Last week I read an article about what men don’t like in a woman. Correction: The article was more about what men don’t like on a woman. Neon colors, as well as heavy make-up were encouraged. The piece was called “How to Turn Off Men” or something like that.
Coming out of the narrow alley in the mornings, dragging the dog with me past the puke stains, piss perfume and splashes of graffiti on the black brick walls, I step out into the raging beauty of Amsterdam. My eyes open a little wider, I always stop at that point to acknowledge the view. The dog has stopped long before me, of course, but here I let her sniff the black corner of the house by the alley to her heart’s content while I stare in amazement across to the other side. The view has expanded, a broad canal wanders in front of me filled with green murky water. Boats are moored to every inch of the canal.
The dog can move as slow as she’d like now, I am not in a hurry. We take long pauses under each and every tree, looking down into the boats, littered with garbage in the summertime, before the plastic fades to grey. The remnants of yesterday’s pick nick on the quay. The historical canal houses are flashy but not too flashy. My eyes attempt to accept all those gifts of man and God in one panoramic scan. I constantly worry that I will not remember each and every detail on the houses, and finally after a long wrestle with my conscious every morning, I relinquish myself to the inevitable realization that I cannot memorize it all at that exact moment. “But wait,“ I think looking upwards, “Oh yes, yes, now I remember, there’s the house depicting the man standing with a lit fuse in his hand next to the canon on the top.”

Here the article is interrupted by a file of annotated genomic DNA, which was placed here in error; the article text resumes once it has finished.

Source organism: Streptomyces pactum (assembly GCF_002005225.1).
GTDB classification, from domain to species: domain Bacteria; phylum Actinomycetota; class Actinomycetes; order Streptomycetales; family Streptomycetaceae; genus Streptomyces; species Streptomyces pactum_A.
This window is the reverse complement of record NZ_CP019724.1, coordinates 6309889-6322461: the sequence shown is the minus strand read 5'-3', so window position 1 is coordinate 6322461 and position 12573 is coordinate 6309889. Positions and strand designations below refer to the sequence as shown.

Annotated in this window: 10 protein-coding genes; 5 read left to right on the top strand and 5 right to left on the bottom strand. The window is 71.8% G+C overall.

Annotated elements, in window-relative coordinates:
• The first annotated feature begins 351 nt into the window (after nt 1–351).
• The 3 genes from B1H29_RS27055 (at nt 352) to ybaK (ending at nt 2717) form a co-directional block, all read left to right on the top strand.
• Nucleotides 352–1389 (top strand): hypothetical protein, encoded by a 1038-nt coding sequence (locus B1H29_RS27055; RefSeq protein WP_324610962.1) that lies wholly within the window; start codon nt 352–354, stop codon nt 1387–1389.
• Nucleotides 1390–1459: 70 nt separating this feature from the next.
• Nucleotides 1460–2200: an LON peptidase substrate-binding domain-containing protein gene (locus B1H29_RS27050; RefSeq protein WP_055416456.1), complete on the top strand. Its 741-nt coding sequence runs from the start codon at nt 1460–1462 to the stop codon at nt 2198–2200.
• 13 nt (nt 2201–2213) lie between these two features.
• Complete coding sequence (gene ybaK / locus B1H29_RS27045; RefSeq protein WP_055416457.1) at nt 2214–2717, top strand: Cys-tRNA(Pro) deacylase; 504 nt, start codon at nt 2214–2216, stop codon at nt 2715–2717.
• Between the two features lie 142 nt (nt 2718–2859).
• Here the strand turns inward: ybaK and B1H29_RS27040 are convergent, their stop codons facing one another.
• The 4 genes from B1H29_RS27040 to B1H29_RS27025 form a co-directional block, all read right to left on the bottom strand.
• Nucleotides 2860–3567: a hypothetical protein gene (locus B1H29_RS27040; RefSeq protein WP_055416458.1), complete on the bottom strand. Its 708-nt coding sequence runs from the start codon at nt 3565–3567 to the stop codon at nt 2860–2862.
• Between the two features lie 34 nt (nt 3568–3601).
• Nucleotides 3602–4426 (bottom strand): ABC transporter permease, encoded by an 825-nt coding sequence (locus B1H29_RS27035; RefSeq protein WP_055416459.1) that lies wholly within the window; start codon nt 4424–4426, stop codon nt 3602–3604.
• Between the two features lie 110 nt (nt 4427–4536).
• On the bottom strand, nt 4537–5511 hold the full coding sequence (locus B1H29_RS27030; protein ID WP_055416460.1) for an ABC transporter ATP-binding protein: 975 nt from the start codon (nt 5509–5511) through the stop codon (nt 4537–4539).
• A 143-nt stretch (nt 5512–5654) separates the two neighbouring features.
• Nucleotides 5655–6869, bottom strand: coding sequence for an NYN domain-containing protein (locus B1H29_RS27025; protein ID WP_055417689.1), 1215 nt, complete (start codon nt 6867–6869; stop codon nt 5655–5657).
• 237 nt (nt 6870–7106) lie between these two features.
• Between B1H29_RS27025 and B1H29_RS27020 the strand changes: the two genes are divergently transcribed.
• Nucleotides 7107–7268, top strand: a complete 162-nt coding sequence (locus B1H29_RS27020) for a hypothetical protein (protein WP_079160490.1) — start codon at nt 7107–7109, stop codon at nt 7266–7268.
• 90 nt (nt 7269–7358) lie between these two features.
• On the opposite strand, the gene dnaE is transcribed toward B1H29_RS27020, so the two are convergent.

We were just beginning to stand under a certain tree, a door opened, a woman emerged from the house. A blond woman in her early thirties, wearing no makeup but well-tanned, walked towards me. “Neon,” I thought eyeing her pink shirt. Not blaring neon but see-through neon, the seams screamed a little, the body of the garment shimmered. “Was she trying to turn off men?” I wondered. “Was she all dressed and ready to get out in the world to totally not interest men? Was this the day’s occupation?” I noticed an open window in the house. The naked torso of a man in his mid-thirties was watching her leave. She wasn’t smiling, he wasn’t smiling. She knew he was watching, he knew she knew he was watching. She didn’t look up or turn when she got to the bridge. She didn’t wave, he didn’t wave. He left the window open, but he wasn’t standing in it anymore.
“Did she put on the shirt to have a fight, or were they having a disagreement before she selected or put on her shirt? Would things have turned out different if she hadn’t selected neon? Was there a symbolic message in the choice of shirt?” We moved on to the next tree. “Look,” I thought to myself, “There’s the door with Jesus and the lamb.” All meek and mild, in a sky blue dress.